It is a stunning image of the dying breath of a star – and a glimpse into the future of our own sun.

The European Space Observatory’s Very Large Telescope captured the unique glow from planetary nebula ESO 577-24 as it was deep in its death throes.   

The faint glow  persists for only a short time — around 10,000 years, a blink of an eye in astronomical terms.

At around 1400 light years from Earth, the ghostly glow of ESO 577-24 is only visible through a powerful telescope. 

This stunning planetary nebula was imaged by one of the VLT’s most versatile instruments, FORS2.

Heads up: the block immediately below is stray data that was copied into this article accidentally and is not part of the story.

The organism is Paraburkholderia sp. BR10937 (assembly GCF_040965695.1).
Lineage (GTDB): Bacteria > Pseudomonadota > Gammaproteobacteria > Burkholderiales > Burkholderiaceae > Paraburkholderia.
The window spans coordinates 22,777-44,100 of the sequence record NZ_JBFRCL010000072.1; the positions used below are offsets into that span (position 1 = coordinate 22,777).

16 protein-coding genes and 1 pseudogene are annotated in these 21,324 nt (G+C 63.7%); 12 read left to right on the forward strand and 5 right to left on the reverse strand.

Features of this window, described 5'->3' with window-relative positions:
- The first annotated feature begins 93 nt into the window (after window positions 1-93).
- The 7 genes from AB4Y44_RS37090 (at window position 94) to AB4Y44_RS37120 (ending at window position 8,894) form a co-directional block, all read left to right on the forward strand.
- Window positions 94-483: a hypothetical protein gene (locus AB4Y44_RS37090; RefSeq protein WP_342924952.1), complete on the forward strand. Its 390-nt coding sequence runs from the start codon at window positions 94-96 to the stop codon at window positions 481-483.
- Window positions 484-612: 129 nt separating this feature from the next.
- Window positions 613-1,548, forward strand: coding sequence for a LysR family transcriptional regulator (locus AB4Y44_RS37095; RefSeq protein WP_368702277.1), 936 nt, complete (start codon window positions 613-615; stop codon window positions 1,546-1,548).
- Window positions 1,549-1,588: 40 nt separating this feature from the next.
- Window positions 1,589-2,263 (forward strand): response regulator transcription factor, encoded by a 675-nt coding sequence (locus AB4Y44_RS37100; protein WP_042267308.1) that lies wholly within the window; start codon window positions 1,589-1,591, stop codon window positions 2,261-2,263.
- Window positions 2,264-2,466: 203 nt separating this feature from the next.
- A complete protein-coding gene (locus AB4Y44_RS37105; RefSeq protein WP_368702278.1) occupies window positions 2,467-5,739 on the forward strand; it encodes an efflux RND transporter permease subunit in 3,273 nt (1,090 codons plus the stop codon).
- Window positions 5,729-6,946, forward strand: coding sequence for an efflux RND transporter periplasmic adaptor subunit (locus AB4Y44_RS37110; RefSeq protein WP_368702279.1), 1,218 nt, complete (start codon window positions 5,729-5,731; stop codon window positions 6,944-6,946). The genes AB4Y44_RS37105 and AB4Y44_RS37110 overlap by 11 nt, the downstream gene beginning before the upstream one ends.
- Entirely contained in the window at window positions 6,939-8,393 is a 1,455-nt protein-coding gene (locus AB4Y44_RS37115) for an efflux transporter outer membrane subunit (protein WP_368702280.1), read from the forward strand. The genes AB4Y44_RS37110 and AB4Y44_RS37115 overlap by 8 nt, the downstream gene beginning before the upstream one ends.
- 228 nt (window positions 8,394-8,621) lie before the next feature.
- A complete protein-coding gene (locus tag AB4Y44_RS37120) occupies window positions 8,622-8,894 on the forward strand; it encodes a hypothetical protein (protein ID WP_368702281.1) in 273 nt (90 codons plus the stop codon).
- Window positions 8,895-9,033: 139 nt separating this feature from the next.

The instrument captured the bright, central star, Abell 36, as well as the surrounding planetary nebula. 

The image shows the shell of glowing ionised gas — the last breath of the dying star whose simmering remains are visible at the heart of this image. 

The red and blue portions of this image correspond to optical emission at red and blue wavelengths, respectively.

An object much closer to home is also visible in this image — an asteroid wandering across the field of view has left a faint track below and to the left of the central star. 

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